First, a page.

because $\u222b\Delta \Pi PB\lambda (r)=1,\varphi tot(r)=0dr=0$ and $\u222b\Delta \Pi PBdr=12\u222b\rho ions(r)\varphi tot(r)dr$. For the PB model without size modification of the ions, we have

and finally the expression for the MPB solvation free energy reads

We note here that this expression is identical to the expression for the electrostatic part of the free energy of solvation in Refs. 19, 23, and 43 when the packing factor for a simple cubic lattice (*p* ≈ 0.52) is assumed instead of the closest-packing factor. This corresponds to the lattice-gas model assumed in that work.

In order to calculate the full free energy of solvation, the electronic energy difference for the charge density distributions optimized in vacuum and in implicit solvent has to be added, as well as an additional term to account for nonelectrostatic effects,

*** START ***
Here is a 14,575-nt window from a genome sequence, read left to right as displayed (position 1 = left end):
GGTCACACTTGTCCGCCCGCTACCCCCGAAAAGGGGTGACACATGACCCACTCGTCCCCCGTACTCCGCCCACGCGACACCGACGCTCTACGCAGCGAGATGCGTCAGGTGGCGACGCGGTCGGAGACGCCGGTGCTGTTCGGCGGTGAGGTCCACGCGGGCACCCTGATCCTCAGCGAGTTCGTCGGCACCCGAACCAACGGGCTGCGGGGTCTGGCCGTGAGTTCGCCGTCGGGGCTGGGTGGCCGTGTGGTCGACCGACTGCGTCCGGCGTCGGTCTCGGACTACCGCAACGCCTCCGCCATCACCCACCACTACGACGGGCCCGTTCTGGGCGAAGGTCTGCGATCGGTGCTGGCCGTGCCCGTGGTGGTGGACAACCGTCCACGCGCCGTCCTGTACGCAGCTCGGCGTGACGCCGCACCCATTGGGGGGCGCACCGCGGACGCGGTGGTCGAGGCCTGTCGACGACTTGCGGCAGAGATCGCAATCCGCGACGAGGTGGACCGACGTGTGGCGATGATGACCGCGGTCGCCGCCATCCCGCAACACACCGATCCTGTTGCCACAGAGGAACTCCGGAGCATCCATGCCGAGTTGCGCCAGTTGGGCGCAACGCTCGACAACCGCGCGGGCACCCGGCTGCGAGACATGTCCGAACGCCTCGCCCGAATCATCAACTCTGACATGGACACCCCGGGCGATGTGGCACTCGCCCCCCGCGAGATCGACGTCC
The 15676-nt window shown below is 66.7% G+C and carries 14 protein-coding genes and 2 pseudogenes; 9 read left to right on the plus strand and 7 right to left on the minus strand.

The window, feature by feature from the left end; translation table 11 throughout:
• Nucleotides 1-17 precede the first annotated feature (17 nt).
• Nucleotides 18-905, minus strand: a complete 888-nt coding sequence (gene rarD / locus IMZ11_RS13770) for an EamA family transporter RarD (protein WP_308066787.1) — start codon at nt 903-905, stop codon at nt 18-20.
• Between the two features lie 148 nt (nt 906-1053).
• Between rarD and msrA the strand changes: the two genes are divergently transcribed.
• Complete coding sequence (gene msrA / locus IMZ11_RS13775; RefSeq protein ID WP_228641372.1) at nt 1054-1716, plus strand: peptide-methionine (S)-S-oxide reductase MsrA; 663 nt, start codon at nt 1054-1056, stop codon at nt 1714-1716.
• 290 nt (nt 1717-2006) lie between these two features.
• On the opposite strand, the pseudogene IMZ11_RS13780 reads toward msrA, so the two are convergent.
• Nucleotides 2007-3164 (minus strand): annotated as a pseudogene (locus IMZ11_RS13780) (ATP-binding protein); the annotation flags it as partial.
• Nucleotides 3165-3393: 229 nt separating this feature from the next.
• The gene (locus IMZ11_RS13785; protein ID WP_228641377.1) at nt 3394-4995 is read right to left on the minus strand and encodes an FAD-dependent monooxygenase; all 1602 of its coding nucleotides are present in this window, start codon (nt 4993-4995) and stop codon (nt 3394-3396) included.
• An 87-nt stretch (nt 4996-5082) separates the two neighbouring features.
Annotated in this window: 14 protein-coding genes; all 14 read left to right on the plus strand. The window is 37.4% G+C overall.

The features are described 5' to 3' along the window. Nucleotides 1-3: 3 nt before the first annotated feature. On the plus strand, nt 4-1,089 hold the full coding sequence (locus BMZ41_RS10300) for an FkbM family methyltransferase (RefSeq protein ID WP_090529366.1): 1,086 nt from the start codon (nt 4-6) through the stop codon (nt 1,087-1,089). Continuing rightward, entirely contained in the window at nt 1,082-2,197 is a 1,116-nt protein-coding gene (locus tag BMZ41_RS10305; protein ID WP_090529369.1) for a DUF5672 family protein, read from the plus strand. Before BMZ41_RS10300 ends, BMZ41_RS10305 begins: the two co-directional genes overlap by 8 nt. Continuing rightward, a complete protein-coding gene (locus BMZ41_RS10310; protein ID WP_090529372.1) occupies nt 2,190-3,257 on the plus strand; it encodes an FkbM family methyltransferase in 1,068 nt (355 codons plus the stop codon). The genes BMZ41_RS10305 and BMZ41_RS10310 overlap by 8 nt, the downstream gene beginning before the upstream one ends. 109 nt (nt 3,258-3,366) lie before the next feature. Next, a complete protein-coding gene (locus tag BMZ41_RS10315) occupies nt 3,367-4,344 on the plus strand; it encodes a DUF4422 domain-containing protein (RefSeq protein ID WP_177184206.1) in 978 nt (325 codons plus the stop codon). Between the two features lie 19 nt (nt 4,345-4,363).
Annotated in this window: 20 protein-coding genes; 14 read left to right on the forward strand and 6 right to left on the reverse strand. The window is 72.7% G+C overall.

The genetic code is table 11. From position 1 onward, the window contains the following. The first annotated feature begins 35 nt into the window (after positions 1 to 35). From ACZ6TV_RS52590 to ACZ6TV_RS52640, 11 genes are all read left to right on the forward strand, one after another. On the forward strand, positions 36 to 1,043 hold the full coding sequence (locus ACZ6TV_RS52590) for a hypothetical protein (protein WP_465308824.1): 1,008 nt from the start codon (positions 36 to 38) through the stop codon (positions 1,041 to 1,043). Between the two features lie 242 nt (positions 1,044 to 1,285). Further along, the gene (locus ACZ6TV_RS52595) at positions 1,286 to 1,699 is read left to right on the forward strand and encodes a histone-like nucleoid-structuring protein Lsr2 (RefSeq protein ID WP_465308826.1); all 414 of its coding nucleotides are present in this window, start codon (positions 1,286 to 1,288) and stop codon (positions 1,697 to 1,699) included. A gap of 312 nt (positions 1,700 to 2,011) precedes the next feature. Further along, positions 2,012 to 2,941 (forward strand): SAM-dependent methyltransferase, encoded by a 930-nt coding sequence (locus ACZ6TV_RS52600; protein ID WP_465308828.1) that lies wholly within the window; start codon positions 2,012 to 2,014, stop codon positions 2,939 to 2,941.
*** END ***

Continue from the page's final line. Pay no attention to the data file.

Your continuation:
Correction terms for the nonelectrostatic part of the free energy of solvation are usually calculated from the surface area and volume of the solute cavity.^{7,44–47} Since the cavity is fixed in our implementation and we are only concerned in the following with differences in the free energy of solvation for varying electrolyte ion concentrations (ΔΔ*G*_{ion}), the nonelectrostatic corrections cancel out and we will not consider them.

### D. Algorithm to solve for the total electrostatic potential

In order to solve Eq. (1), we follow the algorithm described by Andreussi *et al.* in Ref. 47 and solve iteratively for the electrostatic potential with a multigrid solver as described in Ref. 40, rather than applying a preconditioned conjugate gradient method as described in Ref. 39. We first isolate the effect of the dielectric response into a polarization charge density *ρ*^{pol}(**r**),